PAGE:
Understanding Workers’ Compensation

As you probably know, your employer is required to provide you with a safe work environment. While some jobs are inherently riskier than others, no employer is legally allowed to put their staff at unreasonable risk of harm. Workers’ compensation insurance exists because sometimes employees still get injured, despite the best efforts to provide a safe environment. When this happens, an emmployee may be entitled to have their pain and suffering covered. It’s not necessarily as clear cut as many people think. It’s important you understand the basics of workers’ compensation before it ever becomes a factor in your life.

How Workers’ Compensation Works

Like we mentioned above, workers’ compensation is a type of insurance. As with many forms, it’s required that most companies with staff carry it. However, it operates as a tradeoff as well. If you get hurt and your company has taken out workers’ compensation insurance for you, you can take the payout, but you generally can’t sue the business. The only exception would be in the case of intentional tort when you can prove that your employer actually had a hand in your injury.

Outside of that exception, this insurance is a great way of getting people the help they need if years at a certain job give them carpal tunnel, black lung, a bad back, etc. or they simply get injured while on the clock.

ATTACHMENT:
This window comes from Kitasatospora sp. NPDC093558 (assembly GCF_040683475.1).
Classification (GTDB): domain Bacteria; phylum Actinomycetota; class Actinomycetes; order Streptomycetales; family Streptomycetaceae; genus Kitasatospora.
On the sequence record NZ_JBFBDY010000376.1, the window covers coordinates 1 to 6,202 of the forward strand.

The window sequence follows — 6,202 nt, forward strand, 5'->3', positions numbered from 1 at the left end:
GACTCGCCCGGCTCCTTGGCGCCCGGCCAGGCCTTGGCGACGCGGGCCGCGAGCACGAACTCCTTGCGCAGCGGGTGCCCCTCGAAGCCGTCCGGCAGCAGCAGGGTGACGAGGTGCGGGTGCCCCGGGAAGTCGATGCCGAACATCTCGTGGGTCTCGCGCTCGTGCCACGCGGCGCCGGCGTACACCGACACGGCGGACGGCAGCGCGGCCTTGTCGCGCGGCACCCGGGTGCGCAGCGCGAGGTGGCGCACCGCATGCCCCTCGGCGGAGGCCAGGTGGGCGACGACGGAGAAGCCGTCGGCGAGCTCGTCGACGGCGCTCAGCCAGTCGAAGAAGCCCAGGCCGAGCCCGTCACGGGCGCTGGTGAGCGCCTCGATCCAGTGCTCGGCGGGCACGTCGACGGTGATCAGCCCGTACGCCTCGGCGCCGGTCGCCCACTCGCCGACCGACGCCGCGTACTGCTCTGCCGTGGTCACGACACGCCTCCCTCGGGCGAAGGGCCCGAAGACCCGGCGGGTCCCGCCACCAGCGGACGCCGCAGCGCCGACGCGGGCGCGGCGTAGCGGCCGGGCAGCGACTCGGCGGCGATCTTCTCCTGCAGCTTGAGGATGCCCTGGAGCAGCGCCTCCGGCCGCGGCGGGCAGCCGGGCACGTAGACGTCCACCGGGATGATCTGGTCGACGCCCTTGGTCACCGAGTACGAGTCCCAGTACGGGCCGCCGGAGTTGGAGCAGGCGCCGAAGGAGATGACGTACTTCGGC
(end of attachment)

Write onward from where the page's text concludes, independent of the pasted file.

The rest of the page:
The Injury Must Be Work-Related

This should go without saying, but workers’ compensation will not cover any injury. It only covers injuries that happened while on the job and only when the employee was acting within the expectations of their employer.

For example, an employee can’t be operating a forklift without a license, get injured and expect to get paid. If they were hurt because they weren’t wearing their required hardhat, they are also out of luck.

However, in other ways, the definition of “work-related” is quite generous. If you drive a company truck and get hit while on the clock, that counts. Plenty of people do work for their company at other businesses or otherwise “out in the field.” Injuries that happen at these sites would also be considered work-related.

To put it simply, you don’t have to be on what is strictly considered “company property” to file a workers’ compensation claim successfully. You don’t even have to be on the clock. If you got hurt on your lunch break, but it was in the company’s cafeteria, you should have no problem receiving damages.

Not All Injuries Are Physical

Not all workers’ compensation claims cover physical injuries. Emotional distress is being recognized as just as much a reason people need assistance to recover. If you were sexually harassed or intimidated while on the job, you might need therapy to help get past these emotional scars. The courts would recognize that you shouldn’t have to be the one who pays for that.
When in doubt, always seek the assistance of a qualified workers’ compensation attorney. You don’t want to miss out on money that is rightfully yours simply because you didn’t know any better. This insurance exists solely to help people like you get back on their feet and move past the incident that harmed them.

Bighorn Staff

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